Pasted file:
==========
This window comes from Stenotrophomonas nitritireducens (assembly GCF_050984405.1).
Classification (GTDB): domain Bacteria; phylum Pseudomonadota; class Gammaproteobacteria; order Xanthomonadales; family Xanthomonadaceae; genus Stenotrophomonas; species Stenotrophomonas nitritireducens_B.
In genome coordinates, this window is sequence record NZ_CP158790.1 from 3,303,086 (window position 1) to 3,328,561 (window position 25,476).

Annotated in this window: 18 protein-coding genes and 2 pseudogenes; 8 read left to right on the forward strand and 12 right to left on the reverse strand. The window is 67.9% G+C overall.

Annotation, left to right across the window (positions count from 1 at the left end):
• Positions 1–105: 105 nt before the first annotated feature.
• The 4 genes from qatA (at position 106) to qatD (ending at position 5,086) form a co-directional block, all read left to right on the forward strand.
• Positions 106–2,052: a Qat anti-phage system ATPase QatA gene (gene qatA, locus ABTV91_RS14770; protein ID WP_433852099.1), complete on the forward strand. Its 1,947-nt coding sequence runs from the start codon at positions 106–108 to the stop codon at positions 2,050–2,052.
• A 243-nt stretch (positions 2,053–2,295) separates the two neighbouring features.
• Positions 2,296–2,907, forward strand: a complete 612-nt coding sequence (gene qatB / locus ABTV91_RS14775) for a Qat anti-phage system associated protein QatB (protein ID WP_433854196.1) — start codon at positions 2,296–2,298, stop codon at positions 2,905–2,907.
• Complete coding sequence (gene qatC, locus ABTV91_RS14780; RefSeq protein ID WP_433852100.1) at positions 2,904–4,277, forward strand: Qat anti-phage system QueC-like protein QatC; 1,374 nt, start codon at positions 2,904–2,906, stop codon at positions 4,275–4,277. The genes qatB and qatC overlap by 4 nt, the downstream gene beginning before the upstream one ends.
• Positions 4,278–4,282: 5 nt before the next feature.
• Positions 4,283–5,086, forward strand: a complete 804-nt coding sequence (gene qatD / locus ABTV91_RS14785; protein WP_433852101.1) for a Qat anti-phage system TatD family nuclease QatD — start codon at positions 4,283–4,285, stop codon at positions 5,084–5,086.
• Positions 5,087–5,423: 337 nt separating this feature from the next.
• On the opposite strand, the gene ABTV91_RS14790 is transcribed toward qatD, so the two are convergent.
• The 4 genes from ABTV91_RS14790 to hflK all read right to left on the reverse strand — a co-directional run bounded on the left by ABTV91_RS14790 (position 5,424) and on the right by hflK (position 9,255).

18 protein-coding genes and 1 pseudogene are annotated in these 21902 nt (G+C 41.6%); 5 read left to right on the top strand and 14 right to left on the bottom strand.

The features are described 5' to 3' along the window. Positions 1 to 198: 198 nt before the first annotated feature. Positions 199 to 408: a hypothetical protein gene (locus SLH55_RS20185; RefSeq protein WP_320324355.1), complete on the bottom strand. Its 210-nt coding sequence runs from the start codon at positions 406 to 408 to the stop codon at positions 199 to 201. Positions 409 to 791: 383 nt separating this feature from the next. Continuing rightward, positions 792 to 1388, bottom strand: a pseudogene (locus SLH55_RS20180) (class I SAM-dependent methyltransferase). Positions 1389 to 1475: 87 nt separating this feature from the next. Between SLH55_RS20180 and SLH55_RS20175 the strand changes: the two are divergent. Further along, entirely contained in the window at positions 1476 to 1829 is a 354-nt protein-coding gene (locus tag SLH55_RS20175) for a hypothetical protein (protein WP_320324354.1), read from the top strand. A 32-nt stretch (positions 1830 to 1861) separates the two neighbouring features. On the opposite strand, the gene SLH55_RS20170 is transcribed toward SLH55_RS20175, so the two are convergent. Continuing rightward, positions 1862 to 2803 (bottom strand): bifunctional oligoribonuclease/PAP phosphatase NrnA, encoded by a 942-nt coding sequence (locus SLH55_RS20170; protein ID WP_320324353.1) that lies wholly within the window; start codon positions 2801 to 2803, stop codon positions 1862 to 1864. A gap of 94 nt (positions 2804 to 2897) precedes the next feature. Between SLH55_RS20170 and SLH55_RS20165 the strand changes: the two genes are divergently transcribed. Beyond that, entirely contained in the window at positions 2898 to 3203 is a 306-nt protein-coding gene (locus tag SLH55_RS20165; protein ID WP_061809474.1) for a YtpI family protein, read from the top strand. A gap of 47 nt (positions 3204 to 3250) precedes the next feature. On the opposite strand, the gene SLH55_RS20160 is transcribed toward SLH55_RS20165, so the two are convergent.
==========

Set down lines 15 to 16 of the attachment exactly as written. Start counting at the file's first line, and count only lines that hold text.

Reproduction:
• On the opposite strand, the gene ABTV91_RS14790 is transcribed toward qatD, so the two are convergent.
• The 4 genes from ABTV91_RS14790 to hflK all read right to left on the reverse strand — a co-directional run bounded on the left by ABTV91_RS14790 (position 5,424) and on the right by hflK (position 9,255).